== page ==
• pain or arthritis medicines, like – acetaminophen (Tylenol), aspirin (Anacin), naproxen (Aleve, Treximet), ibuprofen (Advil), indomethacin (Indocin), diclofenac (Arthrotec, Voltaren, Pennsaid, Solareze), or meloxicam (Mobic).

Pregnancy & Breastfeedingpregnant

It is not known if this medication passes into breast milk or if it could negatively affect an infant. Do not use this drug without telling your healthcare professional if you are breast-feeding a baby.

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Additionally, it is not known exactly whether this medication will harm an unborn baby. Tell your healthcare professional if you are pregnant or plan to fall pregnant while using this drug.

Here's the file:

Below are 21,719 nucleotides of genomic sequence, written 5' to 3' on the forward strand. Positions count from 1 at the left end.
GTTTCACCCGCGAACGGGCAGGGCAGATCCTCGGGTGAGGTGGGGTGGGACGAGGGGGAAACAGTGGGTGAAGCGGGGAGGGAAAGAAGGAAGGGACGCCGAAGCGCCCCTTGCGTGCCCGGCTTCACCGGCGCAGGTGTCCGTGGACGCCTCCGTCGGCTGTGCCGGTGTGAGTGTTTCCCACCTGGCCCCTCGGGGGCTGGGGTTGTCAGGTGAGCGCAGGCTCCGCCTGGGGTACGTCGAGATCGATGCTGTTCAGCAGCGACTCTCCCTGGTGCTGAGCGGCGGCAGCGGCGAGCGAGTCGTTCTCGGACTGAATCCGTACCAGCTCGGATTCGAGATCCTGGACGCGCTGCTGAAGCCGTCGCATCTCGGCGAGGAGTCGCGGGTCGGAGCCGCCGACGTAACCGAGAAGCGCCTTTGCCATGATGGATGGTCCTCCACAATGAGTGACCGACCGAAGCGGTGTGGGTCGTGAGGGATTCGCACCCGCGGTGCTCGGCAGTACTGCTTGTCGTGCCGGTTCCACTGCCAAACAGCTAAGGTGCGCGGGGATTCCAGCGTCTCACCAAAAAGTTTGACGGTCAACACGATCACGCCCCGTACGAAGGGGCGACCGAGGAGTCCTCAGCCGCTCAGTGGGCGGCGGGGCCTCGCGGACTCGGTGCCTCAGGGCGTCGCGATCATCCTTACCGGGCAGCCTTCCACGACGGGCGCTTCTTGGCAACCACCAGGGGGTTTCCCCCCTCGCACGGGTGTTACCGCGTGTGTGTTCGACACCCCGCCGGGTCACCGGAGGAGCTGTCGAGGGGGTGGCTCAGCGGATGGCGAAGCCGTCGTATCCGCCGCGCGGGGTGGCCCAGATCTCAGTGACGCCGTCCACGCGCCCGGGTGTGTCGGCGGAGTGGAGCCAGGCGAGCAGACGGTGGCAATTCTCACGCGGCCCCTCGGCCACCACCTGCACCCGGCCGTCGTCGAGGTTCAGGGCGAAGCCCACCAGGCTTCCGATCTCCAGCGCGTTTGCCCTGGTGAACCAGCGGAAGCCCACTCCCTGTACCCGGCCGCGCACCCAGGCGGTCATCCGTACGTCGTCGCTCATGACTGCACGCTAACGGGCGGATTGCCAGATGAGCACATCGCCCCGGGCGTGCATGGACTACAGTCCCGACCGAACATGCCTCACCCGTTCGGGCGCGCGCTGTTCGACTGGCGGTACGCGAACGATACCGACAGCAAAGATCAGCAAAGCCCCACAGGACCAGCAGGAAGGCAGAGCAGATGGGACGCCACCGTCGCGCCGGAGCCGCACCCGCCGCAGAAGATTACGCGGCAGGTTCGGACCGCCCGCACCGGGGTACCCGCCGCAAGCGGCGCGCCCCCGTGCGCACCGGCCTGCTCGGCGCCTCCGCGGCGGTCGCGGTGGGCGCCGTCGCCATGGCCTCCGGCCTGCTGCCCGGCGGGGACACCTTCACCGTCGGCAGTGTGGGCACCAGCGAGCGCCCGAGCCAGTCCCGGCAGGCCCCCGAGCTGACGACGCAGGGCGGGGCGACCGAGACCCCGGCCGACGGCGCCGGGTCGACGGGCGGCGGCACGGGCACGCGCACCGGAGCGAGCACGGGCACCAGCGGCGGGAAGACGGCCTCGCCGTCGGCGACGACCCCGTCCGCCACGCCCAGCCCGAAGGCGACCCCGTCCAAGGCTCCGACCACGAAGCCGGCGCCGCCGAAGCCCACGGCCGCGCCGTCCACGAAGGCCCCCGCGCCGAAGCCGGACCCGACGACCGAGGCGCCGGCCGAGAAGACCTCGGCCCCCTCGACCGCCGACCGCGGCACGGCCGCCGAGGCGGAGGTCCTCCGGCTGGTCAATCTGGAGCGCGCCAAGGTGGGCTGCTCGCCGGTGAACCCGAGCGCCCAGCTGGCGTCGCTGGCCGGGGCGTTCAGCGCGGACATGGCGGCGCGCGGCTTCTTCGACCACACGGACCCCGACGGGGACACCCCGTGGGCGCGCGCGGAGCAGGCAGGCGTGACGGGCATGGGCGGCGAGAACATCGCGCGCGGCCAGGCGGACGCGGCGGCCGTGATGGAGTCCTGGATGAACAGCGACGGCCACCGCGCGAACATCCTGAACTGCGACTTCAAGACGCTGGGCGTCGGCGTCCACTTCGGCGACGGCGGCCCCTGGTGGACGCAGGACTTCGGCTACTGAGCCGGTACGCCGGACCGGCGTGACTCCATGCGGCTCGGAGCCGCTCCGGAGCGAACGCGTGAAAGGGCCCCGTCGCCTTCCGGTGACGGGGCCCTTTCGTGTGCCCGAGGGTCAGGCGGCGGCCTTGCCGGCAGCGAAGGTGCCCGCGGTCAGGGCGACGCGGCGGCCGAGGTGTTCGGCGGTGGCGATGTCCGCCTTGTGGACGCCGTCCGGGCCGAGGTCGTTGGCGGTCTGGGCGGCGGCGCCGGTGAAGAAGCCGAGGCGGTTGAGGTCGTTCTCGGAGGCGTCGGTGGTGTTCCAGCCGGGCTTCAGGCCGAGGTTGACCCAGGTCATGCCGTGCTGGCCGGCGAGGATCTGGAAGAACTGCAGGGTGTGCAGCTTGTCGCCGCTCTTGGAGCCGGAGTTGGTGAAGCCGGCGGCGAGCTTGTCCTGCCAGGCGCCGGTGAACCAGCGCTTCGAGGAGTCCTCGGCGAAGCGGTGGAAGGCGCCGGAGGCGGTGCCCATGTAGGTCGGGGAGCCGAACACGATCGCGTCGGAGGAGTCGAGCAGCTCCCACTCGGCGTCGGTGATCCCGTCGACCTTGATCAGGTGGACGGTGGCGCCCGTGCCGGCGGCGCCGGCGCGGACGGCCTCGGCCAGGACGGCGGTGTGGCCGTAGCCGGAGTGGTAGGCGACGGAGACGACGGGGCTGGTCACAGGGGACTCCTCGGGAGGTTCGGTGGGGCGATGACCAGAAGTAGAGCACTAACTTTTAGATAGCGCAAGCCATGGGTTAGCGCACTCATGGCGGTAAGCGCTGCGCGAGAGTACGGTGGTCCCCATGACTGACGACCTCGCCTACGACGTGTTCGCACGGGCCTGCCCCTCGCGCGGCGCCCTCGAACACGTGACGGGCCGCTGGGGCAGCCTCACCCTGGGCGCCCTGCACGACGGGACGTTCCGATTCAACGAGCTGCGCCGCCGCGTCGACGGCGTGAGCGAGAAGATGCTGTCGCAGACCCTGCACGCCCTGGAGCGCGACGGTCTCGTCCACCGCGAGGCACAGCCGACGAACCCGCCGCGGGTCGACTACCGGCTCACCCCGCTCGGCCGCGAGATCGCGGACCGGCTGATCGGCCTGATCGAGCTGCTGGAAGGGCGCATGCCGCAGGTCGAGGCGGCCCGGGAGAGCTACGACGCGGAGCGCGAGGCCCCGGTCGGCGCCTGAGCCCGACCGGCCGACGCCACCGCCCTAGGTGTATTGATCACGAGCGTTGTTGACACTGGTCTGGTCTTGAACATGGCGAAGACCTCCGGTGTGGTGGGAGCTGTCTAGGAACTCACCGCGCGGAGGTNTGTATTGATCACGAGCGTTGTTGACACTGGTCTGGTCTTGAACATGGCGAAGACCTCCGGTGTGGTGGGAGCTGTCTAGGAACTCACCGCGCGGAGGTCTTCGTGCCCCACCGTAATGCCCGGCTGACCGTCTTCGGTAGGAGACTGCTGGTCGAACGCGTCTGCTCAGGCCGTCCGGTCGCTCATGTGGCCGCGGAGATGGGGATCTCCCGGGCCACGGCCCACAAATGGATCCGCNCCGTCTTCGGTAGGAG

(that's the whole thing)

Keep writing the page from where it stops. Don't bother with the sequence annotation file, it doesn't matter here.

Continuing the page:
Bottom Line – Gammagard vs Gamunex

Gammagard (active ingredient – immune globulin) is a sterilized solution which is made from human plasma. This medication contains the antibodies to help your body protect itself against infection from specific diseases.

Gamunex-C (active ingredient – immune globulin) is a medicine that is used to treat a condition called primary immune deficiency. It may also be used to treat other conditions, as determined by your doctor.

In conclusion, both medications contain the same active ingredient and the main difference between them is that the immune globulin content of the Gamunex-C is higher by 9 μg/mL than in Gammagard.

References

http://www.gammagard.com/MMN/healthcare-professionals/gammagard/pivotal-study-design.html
https://www.ncbi.nlm.nih.gov/pubmed/25865232
https://www.sciencedirect.com/science/article/pii/S0149291896801925